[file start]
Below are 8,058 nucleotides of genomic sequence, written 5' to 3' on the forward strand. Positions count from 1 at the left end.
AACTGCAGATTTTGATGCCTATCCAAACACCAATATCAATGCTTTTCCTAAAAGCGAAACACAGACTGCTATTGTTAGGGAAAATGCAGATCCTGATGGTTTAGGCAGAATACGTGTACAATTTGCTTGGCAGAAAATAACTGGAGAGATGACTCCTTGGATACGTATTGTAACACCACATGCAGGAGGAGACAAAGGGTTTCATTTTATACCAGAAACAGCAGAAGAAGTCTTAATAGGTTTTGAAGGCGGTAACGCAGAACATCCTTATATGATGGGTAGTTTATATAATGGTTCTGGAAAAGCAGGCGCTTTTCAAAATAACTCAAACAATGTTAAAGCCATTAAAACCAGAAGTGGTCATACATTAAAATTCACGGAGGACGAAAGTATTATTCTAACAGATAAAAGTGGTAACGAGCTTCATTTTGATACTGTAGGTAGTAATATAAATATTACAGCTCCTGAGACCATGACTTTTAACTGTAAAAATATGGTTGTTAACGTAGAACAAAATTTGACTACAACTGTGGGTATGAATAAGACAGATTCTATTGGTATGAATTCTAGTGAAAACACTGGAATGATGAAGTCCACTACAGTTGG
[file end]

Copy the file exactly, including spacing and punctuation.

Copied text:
Below are 8,058 nucleotides of genomic sequence, written 5' to 3' on the forward strand. Positions count from 1 at the left end.
AACTGCAGATTTTGATGCCTATCCAAACACCAATATCAATGCTTTTCCTAAAAGCGAAACACAGACTGCTATTGTTAGGGAAAATGCAGATCCTGATGGTTTAGGCAGAATACGTGTACAATTTGCTTGGCAGAAAATAACTGGAGAGATGACTCCTTGGATACGTATTGTAACACCACATGCAGGAGGAGACAAAGGGTTTCATTTTATACCAGAAACAGCAGAAGAAGTCTTAATAGGTTTTGAAGGCGGTAACGCAGAACATCCTTATATGATGGGTAGTTTATATAATGGTTCTGGAAAAGCAGGCGCTTTTCAAAATAACTCAAACAATGTTAAAGCCATTAAAACCAGAAGTGGTCATACATTAAAATTCACGGAGGACGAAAGTATTATTCTAACAGATAAAAGTGGTAACGAGCTTCATTTTGATACTGTAGGTAGTAATATAAATATTACAGCTCCTGAGACCATGACTTTTAACTGTAAAAATATGGTTGTTAACGTAGAACAAAATTTGACTACAACTGTGGGTATGAATAAGACAGATTCTATTGGTATGAATTCTAGTGAAAACACTGGAATGATGAAGTCCACTACAGTTGG